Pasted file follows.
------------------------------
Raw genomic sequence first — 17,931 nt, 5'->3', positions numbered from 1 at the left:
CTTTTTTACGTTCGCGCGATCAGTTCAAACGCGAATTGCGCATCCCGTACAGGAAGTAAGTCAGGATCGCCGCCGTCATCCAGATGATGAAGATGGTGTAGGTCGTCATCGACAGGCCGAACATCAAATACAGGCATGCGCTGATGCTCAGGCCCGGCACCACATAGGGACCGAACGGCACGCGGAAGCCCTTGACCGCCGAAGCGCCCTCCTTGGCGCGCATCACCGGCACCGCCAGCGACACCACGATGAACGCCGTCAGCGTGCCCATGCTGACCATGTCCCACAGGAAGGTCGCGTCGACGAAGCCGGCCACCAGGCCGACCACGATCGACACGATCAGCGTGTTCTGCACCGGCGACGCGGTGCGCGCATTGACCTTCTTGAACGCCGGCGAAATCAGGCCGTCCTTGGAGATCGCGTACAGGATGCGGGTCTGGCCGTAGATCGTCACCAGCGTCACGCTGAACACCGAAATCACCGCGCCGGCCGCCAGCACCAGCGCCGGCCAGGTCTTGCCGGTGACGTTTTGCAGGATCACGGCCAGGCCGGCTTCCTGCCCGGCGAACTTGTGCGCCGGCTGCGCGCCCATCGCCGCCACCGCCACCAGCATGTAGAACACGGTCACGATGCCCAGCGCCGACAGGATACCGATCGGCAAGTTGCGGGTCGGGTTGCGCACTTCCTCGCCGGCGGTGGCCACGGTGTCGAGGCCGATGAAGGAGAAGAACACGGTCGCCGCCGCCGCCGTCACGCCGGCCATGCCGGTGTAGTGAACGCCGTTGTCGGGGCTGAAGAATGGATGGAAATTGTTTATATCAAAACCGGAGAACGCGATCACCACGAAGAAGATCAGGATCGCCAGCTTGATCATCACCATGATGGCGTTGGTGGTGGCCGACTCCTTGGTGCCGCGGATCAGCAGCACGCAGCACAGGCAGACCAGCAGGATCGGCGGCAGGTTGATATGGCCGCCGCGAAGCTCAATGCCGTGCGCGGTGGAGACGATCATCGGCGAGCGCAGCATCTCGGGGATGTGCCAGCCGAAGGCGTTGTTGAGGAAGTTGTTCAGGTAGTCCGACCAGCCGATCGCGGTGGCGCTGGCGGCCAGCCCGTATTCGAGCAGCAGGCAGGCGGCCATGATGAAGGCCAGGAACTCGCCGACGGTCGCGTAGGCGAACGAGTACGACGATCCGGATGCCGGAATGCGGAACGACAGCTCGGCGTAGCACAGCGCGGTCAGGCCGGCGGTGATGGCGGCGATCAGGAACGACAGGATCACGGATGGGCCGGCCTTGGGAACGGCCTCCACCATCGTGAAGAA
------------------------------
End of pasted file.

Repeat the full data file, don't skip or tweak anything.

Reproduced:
Raw genomic sequence first — 17,931 nt, 5'->3', positions numbered from 1 at the left:
CTTTTTTACGTTCGCGCGATCAGTTCAAACGCGAATTGCGCATCCCGTACAGGAAGTAAGTCAGGATCGCCGCCGTCATCCAGATGATGAAGATGGTGTAGGTCGTCATCGACAGGCCGAACATCAAATACAGGCATGCGCTGATGCTCAGGCCCGGCACCACATAGGGACCGAACGGCACGCGGAAGCCCTTGACCGCCGAAGCGCCCTCCTTGGCGCGCATCACCGGCACCGCCAGCGACACCACGATGAACGCCGTCAGCGTGCCCATGCTGACCATGTCCCACAGGAAGGTCGCGTCGACGAAGCCGGCCACCAGGCCGACCACGATCGACACGATCAGCGTGTTCTGCACCGGCGACGCGGTGCGCGCATTGACCTTCTTGAACGCCGGCGAAATCAGGCCGTCCTTGGAGATCGCGTACAGGATGCGGGTCTGGCCGTAGATCGTCACCAGCGTCACGCTGAACACCGAAATCACCGCGCCGGCCGCCAGCACCAGCGCCGGCCAGGTCTTGCCGGTGACGTTTTGCAGGATCACGGCCAGGCCGGCTTCCTGCCCGGCGAACTTGTGCGCCGGCTGCGCGCCCATCGCCGCCACCGCCACCAGCATGTAGAACACGGTCACGATGCCCAGCGCCGACAGGATACCGATCGGCAAGTTGCGGGTCGGGTTGCGCACTTCCTCGCCGGCGGTGGCCACGGTGTCGAGGCCGATGAAGGAGAAGAACACGGTCGCCGCCGCCGCCGTCACGCCGGCCATGCCGGTGTAGTGAACGCCGTTGTCGGGGCTGAAGAATGGATGGAAATTGTTTATATCAAAACCGGAGAACGCGATCACCACGAAGAAGATCAGGATCGCCAGCTTGATCATCACCATGATGGCGTTGGTGGTGGCCGACTCCTTGGTGCCGCGGATCAGCAGCACGCAGCACAGGCAGACCAGCAGGATCGGCGGCAGGTTGATATGGCCGCCGCGAAGCTCAATGCCGTGCGCGGTGGAGACGATCATCGGCGAGCGCAGCATCTCGGGGATGTGCCAGCCGAAGGCGTTGTTGAGGAAGTTGTTCAGGTAGTCCGACCAGCCGATCGCGGTGGCGCTGGCGGCCAGCCCGTATTCGAGCAGCAGGCAGGCGGCCATGATGAAGGCCAGGAACTCGCCGACGGTCGCGTAGGCGAACGAGTACGACGATCCGGATGCCGGAATGCGGAACGACAGCTCGGCGTAGCACAGCGCGGTCAGGCCGGCGGTGATGGCGGCGATCAGGAACGACAGGATCACGGATGGGCCGGCCTTGGGAACGGCCTCCACCATCGTGAAGAA